Newspaper article The Canadian Press

Statistics Canada Head Quits, Cites Loss of Independence

Newspaper article The Canadian Press

Statistics Canada Head Quits, Cites Loss of Independence

Article excerpt

Head of StatCan quits over independence

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OTTAWA - The Liberal government's bid to rebuild bridges with Statistics Canada came crashing down Friday with the resignation of the chief statistician over concerns that federal information-technology arrangements are hobbling the agency.

Wayne Smith's resignation marked the second time in the last six years that the chief statistician has quit over a point of principle.

Although former chief statistician Munir Sheikh quit in 2010 over the government's decision to make the long-form census questionnaire voluntary, a member of the National Statistics Council described the two departures as parallels, because they dealt with the independence of the agency.

Smith had raised concerns about Shared Services Canada, the government's central IT department, having an effective veto over many of the statistical agency's operations. He also raised concerns about privacy, with workers outside Statistics Canada being able to access data the agency collects on Canadians.

In a letter to the council, Smith said he can't support federal initiatives to centralize IT services that effectively undermine the independence of Statistics Canada, which the government has committed to protect.

"All of you are aware of my view that this loss of independence and control is not only an apprehension, but an effective reality today, as Statistics Canada is increasingly hobbled in the delivery of its programs through disruptive, ineffective, slow and unaffordable supply of physical informatics services by Shared Services Canada," said an email copy of the letter which Smith sent to the media.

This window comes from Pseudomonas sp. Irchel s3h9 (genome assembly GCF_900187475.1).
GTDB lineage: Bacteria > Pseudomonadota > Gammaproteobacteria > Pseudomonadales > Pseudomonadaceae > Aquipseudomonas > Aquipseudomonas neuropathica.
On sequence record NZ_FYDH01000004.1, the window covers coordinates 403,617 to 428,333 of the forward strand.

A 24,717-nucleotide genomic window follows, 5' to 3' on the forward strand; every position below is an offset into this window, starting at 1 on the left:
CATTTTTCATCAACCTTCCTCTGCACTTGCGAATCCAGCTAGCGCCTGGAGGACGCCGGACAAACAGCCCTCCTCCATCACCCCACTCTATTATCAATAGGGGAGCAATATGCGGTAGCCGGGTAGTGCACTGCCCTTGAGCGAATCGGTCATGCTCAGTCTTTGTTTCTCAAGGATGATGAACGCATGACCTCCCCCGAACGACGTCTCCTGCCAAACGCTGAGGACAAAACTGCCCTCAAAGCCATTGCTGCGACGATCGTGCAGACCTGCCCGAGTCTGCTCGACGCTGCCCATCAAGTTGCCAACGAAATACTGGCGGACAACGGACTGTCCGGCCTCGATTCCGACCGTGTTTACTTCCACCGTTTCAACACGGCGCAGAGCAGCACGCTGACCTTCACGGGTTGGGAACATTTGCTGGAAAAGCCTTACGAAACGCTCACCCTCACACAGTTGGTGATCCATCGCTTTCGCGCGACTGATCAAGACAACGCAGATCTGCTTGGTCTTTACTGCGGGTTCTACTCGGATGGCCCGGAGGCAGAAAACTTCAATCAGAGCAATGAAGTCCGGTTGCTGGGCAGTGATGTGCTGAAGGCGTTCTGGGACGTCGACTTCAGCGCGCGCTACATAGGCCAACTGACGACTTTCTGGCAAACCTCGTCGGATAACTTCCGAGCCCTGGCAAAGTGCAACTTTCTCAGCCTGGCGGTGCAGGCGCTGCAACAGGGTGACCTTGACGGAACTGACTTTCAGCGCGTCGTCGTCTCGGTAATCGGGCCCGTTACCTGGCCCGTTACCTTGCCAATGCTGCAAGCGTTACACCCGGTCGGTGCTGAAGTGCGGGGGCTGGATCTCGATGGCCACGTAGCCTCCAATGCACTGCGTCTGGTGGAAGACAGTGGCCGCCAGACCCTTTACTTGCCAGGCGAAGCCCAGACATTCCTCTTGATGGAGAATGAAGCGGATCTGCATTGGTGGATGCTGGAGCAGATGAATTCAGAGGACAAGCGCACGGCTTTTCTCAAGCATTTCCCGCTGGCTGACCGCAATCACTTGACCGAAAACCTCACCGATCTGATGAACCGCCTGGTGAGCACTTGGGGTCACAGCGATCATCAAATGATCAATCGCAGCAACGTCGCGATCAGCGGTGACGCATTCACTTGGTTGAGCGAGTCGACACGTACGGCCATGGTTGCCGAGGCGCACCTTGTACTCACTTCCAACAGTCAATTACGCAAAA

"I have made the best effort I can to have this situation remediated, but to no effect. I cannot lend my support to government initiatives that will purport to protect the independence of Statistics Canada when, in fact, that independence has never been more compromised."

Smith said he does not wish to preside over what he describes as the decline of a world-leading statistical office. "So I am resigning, in order to call public attention to this situation."

Smith declined to comment further when reached by phone Friday.

The chairman of the statistics council said Smith's resignation was a surprise and a "real shame" for the agency in the wake of a successful census. Ian McKinnon said it simply came down to a question of the agency's independence.

"This was not out of any desire for empire-building or because he wanted to have the authority over something like that," McKinnon said.

"The (statistics) agencies in advanced industrial economies that do well view control of their informatics infrastructure as an essential element in being an efficient, effective and independent organization and Wayne fully shared that view and believed deeply in it."

The Liberals promised in the last election campaign to give Statistics Canada more independence from government intervention and were expected to table legislation this fall to follow through on the pledge. …

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